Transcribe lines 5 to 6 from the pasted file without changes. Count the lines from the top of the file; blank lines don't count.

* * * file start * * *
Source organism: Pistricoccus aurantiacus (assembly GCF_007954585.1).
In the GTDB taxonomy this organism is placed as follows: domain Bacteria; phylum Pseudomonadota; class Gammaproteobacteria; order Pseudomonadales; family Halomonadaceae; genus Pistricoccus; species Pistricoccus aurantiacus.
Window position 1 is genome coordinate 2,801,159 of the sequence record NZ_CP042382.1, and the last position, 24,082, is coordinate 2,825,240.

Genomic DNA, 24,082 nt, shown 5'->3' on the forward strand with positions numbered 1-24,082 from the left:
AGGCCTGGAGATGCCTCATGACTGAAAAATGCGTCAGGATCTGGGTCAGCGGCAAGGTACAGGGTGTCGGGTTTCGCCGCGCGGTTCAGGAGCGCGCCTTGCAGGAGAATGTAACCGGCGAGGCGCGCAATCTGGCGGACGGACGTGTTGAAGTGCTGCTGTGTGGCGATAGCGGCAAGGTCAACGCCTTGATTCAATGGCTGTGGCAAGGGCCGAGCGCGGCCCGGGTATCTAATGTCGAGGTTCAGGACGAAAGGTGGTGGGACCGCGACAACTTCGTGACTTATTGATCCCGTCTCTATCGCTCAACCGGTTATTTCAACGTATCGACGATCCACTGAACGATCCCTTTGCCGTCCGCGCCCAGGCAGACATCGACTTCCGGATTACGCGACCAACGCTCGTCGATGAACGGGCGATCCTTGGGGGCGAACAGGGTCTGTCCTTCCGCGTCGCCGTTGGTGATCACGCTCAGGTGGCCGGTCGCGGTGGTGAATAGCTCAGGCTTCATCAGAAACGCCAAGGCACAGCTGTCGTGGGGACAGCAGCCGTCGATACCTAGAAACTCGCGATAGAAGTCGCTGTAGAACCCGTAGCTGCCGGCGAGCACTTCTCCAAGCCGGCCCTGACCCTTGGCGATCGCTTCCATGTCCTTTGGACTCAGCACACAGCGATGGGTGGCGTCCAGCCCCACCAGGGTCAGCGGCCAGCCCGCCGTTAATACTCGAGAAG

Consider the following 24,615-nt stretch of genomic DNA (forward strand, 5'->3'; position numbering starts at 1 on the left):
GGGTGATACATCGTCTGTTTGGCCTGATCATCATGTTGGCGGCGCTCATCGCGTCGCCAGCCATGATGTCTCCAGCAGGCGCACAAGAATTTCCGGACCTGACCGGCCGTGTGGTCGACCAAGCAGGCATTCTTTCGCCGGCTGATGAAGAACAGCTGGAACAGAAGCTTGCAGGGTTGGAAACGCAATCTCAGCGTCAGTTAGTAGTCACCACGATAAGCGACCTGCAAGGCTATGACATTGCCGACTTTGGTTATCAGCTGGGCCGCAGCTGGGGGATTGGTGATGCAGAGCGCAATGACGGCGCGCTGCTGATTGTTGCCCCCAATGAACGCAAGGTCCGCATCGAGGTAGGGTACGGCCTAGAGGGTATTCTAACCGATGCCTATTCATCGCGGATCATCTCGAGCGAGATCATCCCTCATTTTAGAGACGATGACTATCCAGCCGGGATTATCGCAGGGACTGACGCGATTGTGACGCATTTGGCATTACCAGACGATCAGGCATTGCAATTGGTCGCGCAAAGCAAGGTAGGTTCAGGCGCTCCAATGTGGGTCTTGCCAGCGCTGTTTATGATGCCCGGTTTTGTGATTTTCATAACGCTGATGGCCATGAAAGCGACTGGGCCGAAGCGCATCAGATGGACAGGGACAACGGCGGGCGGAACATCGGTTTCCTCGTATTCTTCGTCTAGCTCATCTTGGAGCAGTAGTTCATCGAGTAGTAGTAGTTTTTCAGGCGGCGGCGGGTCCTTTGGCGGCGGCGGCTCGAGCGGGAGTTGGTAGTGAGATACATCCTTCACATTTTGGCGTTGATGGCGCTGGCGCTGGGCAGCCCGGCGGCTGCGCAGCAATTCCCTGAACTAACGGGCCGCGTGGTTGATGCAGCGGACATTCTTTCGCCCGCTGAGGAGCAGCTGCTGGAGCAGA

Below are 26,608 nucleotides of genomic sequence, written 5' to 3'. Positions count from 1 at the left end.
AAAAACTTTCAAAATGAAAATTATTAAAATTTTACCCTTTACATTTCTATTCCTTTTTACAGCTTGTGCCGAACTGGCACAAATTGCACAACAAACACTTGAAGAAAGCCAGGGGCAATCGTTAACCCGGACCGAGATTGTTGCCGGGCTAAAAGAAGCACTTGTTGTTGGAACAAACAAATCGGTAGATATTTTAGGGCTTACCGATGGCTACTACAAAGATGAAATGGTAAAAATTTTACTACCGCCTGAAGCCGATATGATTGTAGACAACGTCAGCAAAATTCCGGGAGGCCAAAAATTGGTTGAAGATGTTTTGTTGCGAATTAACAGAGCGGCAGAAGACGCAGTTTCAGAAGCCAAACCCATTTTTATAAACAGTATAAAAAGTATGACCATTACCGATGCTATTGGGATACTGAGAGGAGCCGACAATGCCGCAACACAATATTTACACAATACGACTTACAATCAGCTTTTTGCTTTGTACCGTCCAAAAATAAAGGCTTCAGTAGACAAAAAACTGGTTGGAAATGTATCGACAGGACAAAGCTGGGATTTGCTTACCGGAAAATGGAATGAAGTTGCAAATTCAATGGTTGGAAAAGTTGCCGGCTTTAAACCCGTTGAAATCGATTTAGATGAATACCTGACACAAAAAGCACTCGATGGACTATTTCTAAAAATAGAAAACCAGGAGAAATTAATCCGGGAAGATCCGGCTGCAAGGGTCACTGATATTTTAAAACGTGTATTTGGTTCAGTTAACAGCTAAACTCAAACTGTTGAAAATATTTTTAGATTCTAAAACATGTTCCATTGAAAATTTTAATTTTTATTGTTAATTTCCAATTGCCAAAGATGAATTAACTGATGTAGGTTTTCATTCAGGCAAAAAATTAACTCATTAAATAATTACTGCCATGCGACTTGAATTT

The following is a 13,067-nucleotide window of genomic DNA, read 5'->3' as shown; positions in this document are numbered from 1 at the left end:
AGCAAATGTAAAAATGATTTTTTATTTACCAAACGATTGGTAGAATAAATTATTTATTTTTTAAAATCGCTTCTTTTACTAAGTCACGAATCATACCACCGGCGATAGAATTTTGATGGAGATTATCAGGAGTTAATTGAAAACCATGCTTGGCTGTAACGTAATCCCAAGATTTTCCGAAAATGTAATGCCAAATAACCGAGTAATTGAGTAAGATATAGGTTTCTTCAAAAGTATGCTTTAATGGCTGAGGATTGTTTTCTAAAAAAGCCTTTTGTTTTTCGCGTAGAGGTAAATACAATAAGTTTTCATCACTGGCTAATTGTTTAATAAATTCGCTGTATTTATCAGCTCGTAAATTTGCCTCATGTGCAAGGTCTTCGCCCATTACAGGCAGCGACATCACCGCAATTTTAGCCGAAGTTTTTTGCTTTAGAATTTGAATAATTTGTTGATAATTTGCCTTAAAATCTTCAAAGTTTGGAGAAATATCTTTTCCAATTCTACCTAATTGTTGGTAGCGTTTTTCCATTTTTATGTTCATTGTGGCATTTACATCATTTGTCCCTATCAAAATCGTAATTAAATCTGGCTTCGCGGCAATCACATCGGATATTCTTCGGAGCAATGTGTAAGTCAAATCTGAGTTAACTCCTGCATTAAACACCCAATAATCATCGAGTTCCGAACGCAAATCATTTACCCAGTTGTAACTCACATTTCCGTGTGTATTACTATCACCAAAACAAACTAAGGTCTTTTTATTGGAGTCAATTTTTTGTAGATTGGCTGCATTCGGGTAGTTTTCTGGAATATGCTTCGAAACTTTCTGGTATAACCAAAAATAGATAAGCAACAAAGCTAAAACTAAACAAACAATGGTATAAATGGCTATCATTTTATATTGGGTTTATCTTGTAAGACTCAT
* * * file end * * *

AGGCCTGGAGATGCCTCATGACTGAAAAATGCGTCAGGATCTGGGTCAGCGGCAAGGTACAGGGTGTCGGGTTTCGCCGCGCGGTTCAGGAGCGCGCCTTGCAGGAGAATGTAACCGGCGAGGCGCGCAATCTGGCGGACGGACGTGTTGAAGTGCTGCTGTGTGGCGATAGCGGCAAGGTCAACGCCTTGATTCAATGGCTGTGGCAAGGGCCGAGCGCGGCCCGGGTATCTAATGTCGAGGTTCAGGACGAAAGGTGGTGGGACCGCGACAACTTCGTGACTTATTGATCCCGTCTCTATCGCTCAACCGGTTATTTCAACGTATCGACGATCCACTGAACGATCCCTTTGCCGTCCGCGCCCAGGCAGACATCGACTTCCGGATTACGCGACCAACGCTCGTCGATGAACGGGCGATCCTTGGGGGCGAACAGGGTCTGTCCTTCCGCGTCGCCGTTGGTGATCACGCTCAGGTGGCCGGTCGCGGTGGTGAATAGCTCAGGCTTCATCAGAAACGCCAAGGCACAGCTGTCGTGGGGACAGCAGCCGTCGATACCTAGAAACTCGCGATAGAAGTCGCTGTAGAACCCGTAGCTGCCGGCGAGCACTTCTCCAAGCCGGCCCTGACCCTTGGCGATCGCTTCCATGTCCTTTGGACTCAGCACACAGCGATGGGTGGCGTCCAGCCCCACCAGGGTCAGCGGCCAGCCCGCCGTTAATACTCGAGAAG

Consider the following 24,615-nt stretch of genomic DNA (forward strand, 5'->3'; position numbering starts at 1 on the left):